Meet Dr. Boris, the Godfather of Ad Tech
Boris Mouzykantskii is one of the most important and influential figures in the online advertising world, yet few have ever heard of him. Those who have usually refer to him simply as “Dr. Boris.”
Mouzykantskii and his company, Iponweb, have spent the past 10 years quietly building the technology that powers the online advertising industry. Need a demand-side platform? You got it, courtesy of Dr. Boris’ engineering teams in Russia. Feel like starting an ad exchange? Dr. Boris is your man. He has helped architect and construct the real-time systems that are rapidly forming the backbone of the digital advertising industry, but he rarely gets credit for it.
“He’s the Godfather!” said Luma partners founder Terry Kawaja, whose firm has helped broker many ad tech acquisitions. “Much of the industry tech can be traced back to his work.”
Dr. Boris never planned to get into online advertising. When he founded Iponweb in 2001, he wanted to help law firms organize their clients’ patents more effectively by building them customized software. He’d do so using programmers from his hometown in Moscow. His day job was as a lecturer and researcher in theoretical physics at the U.K.’s University of Warwick.
But in 2004, he received a call from Right Media, which needed help building an early iteration of its ad exchange. Iponweb obliged, and by 2007, a full 90 percent of its business was coming from Right Media. It effectively became an outsourced development team, and it gained insight into the potential of real-time ad buying in the process. When Iponweb’s contract with Right Media ended in 2009, the company was available for hire.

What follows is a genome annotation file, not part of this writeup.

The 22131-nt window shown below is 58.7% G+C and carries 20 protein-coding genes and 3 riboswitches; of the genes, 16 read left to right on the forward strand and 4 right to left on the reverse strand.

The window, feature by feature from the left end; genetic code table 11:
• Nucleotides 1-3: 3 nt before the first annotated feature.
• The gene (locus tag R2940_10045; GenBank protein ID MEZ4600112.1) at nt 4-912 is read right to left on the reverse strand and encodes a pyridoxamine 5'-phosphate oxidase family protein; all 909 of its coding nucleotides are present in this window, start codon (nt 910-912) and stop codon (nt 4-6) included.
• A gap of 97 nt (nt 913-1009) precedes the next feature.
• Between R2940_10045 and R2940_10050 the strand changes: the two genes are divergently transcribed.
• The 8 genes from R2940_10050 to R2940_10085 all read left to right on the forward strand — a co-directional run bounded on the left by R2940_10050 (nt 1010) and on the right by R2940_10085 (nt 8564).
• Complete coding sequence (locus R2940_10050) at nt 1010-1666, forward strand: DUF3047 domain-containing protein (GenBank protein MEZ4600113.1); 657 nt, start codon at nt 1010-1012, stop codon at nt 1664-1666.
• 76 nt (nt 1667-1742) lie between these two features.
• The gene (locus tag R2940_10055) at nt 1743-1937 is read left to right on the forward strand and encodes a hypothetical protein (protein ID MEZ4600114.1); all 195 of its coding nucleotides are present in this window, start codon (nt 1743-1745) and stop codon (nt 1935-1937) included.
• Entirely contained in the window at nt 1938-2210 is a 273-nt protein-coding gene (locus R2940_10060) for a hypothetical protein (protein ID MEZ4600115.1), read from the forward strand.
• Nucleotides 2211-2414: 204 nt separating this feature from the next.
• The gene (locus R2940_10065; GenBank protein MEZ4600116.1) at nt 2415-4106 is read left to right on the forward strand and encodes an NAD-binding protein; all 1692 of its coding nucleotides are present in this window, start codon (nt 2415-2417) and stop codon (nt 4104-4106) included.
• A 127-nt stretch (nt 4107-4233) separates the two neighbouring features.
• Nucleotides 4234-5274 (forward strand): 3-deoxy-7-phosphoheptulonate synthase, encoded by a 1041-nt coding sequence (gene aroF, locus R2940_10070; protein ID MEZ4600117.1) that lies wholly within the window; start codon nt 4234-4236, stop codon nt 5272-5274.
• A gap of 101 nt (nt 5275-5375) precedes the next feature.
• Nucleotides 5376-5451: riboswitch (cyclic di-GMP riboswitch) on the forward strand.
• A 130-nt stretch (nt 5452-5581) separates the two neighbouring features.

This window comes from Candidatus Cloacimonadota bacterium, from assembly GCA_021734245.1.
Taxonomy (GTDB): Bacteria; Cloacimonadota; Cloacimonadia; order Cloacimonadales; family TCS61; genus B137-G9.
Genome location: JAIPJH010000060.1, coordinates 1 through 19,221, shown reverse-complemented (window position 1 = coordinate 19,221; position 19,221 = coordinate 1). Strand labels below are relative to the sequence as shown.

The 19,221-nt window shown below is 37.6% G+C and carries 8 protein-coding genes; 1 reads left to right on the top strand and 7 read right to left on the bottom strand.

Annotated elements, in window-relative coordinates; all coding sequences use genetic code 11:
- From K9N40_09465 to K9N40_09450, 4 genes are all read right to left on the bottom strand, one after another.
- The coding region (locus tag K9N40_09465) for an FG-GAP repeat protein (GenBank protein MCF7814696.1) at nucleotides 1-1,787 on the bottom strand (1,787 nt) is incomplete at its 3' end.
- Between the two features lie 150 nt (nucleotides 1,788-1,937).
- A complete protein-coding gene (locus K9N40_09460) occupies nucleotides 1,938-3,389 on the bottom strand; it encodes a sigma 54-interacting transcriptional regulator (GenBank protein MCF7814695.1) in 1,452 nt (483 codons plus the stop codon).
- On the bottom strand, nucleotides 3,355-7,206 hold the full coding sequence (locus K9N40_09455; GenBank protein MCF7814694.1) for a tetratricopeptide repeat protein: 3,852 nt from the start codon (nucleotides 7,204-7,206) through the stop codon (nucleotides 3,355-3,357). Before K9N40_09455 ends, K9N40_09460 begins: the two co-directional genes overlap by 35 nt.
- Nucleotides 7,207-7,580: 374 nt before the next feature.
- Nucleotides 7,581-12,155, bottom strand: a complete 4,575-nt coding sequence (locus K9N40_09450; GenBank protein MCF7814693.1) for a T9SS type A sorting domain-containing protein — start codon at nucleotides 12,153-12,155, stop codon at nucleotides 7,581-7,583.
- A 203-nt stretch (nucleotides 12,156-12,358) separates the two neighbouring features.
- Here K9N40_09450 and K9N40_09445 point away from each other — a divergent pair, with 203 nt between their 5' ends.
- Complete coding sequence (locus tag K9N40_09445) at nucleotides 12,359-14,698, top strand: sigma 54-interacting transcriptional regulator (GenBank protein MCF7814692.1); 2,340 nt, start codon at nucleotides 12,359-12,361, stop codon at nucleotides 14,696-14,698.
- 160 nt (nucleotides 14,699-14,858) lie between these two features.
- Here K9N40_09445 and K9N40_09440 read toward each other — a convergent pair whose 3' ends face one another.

“When Google opened up real-time bidding for the first time, suddenly everybody needed technology,” Dr. Boris recalled. “We were ready to build whatever was needed. We just happened to be in the right place at the right time.”
So Iponweb essentially became a specialized development shop that could build anything an ad tech startup might need. This was early in the evolution of ad tech, but the gold rush was on. Companies looking to get to market had two choices: find and educate an entire engineering team or hire Dr. Boris to do the work for you. Many of the major brands on the Lumascape chose the latter.
Iponweb even thought about entering the market itself and building out its own set of client-facing products. Ultimately, it decided to stick to what it knew best. It didn’t know how to run a media business, after all, but clients were knocking on the door for its technology chops.
Of the 250 companies that currently sell real-time ad products, Iponweb’s technology currently powers roughly 20 percent, the company estimates. It has worked with many more, but owing to confidentiality agreements, it doesn’t disclose which. Dr. Boris and his team of 130 continue to power much of the online ad market. The company now has offices in London, New York and Japan, but its engineering center is still located in Moscow. Let’s put it this way: If you’re starting an ad tech company, Dr. Boris should be on your list.
I asked Dr. Boris how long it would take Iponweb to build me a DSP. He replied by telling me I probably didn’t want to build a DSP. “If you came to me four years ago, I’d say ‘Let’s do it,” he explained. “If you came today, I’d say, ‘Why? There are already 20 of them.’ We need to feel like there’s something to it before we begin development.”
Provided my plan was convincing enough, Iponweb could have a basic, operational DSP up and running in two or three months for an initial fee, he added. But it would probably take a year or so before I really figured out my business model and what features I was likely to need. From there the company would build those features for an hourly fee.